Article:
To be sure, we must do this many, many times, for every piece of knowledge that we acquire, in order to be readmitted to that pristine state of consciousness called, Adam before the Fall. Yet that is the goal of being human. And the goal our Creator set out for us in the beginning.
Let’s return to our previous question with this new knowledge in hand. Why does technology make us more impatient and intolerant of machines and people?
Since we understand that knowledge is power, and the faster we can acquire knowledge, the faster we receive power, we can then understand that our balance of power and humility is offset. When we incorporate Rabbi Nachman’s teaching, and the Rambam’s assertion that He is the Knowledge and the Knower, we are also asserting that He is the power. This removes the layer of false power that surrounds self consciousness. Behind it hides God consciousness; just beyond the filter of self.
Rabbi Nachman once said, I can purify you of all stains except personal honor (ie; power.) This we must do ourselves. The Baal Shem Tov said not to follow any Rabbi who says he can purify you of this mark. And this is the reason that as technology hastens our access to knowledge we become more agitated and impatient. It is the incipient imbalance of receiving new power without new humility.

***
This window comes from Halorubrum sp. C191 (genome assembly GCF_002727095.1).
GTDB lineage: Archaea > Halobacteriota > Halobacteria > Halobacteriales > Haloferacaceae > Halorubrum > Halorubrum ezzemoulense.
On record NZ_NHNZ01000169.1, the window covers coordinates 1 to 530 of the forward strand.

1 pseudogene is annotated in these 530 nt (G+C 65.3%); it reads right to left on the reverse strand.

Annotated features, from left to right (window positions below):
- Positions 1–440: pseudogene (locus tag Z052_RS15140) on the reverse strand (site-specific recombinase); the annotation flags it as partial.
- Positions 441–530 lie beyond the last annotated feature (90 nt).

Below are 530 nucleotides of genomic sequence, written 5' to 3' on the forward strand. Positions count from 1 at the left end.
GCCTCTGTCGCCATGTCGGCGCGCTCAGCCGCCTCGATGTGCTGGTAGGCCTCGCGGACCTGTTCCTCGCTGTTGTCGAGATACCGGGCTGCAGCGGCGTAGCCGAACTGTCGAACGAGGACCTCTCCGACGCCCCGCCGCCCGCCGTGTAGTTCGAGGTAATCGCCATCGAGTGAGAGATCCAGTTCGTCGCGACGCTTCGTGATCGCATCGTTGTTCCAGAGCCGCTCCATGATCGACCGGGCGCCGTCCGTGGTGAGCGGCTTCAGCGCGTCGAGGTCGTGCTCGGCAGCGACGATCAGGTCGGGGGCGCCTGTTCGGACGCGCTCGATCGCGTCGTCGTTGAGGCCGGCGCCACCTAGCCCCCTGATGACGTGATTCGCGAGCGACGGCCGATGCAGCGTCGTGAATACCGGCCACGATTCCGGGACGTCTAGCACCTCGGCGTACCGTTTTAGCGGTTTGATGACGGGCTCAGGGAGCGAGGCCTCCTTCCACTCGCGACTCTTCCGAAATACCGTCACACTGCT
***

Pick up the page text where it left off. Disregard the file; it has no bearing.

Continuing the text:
When we strip the ego from our learning, we attain a purer mind and heart. And the Knowledge we acquire contains a greater revelation of the Knower. When the heart and mind are pure, we can also learn faster, as Rabbi Nachman teaches that pure Knowledge does not take up space, and is easier to remember. And so the filter of human consciousness advances slowly towards Divine Consciousness. We become more Godlike. We receive humility from knowledge, instead of arrogance. We remove the shell that separates man from God. We become what we always were deep inside. A Tree of life.
To be sure to receive these levels, we must pray and return each new piece of knowledge to the Knower. We must be vigilant and self examining each time we learn so as not to fall into the trap of thinking we own Divine knowledge. Rather the opposite is true. It owns us.
Once we have entered this process we can more readily cope with the acceleration of knowledge acquisition and integrate what we learn into a more humble intellect, where what we learn becomes part of the elixir of life, and not that poison of dual consciousness that was injected into Adam and Eve so long ago.
Rather each new piece of the puzzle of Divinity fits neatly into a vision. It is a vision that bridges the paradox of God and man, and embraces the Two as a unique unity. We neither have the arrogance to assume ownership of Knowledge, nor the false humility to ignore its miraculous presence. We understand how all knowledge can be equally present everywhere. And this is the terminal velocity in the mind of the Knower.
The implication is that all men can be divine, each at his level, which is the Knowledge he needs for any given moment to fulfill God’s will.
The Master said, “You can be like me. Mamash!”
That was the way Moses looked at every Jew.
He saw God in his fellow man . . . because he saw God in himself.